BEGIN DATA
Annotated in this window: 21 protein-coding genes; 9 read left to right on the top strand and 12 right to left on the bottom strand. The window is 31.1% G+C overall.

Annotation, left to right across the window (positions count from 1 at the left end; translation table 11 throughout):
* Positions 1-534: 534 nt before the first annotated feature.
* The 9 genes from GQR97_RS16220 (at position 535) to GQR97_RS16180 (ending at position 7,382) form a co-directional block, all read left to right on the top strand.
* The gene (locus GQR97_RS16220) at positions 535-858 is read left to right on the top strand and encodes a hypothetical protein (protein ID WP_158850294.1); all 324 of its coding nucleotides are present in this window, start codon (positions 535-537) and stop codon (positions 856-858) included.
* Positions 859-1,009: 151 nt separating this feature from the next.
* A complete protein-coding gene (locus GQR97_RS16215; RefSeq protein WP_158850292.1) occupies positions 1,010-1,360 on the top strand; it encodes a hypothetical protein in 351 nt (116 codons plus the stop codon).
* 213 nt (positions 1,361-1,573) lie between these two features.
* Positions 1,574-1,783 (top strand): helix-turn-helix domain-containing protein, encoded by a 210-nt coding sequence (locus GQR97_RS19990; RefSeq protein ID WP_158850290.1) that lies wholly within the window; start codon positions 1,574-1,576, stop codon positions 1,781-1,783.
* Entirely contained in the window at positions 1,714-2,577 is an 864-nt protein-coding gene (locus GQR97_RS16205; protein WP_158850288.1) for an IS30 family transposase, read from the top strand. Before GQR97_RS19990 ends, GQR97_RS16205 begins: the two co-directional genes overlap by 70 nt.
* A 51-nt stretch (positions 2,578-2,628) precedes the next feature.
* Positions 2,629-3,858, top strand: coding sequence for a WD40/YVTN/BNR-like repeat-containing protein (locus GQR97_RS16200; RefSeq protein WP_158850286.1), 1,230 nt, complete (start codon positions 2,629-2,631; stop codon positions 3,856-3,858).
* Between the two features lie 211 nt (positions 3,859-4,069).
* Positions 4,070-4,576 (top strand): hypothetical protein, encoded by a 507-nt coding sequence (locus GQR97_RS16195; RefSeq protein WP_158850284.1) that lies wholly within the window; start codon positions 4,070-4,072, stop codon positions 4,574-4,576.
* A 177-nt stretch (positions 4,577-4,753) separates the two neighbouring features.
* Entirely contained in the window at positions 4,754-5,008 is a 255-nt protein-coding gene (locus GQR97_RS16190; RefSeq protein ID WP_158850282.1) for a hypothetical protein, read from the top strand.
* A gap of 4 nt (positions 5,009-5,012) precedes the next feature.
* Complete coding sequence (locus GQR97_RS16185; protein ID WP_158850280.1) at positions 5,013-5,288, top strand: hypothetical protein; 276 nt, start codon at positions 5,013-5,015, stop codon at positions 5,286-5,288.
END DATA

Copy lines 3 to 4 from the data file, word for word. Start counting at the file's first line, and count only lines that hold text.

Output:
* Positions 1-534: 534 nt before the first annotated feature.
* The 9 genes from GQR97_RS16220 (at position 535) to GQR97_RS16180 (ending at position 7,382) form a co-directional block, all read left to right on the top strand.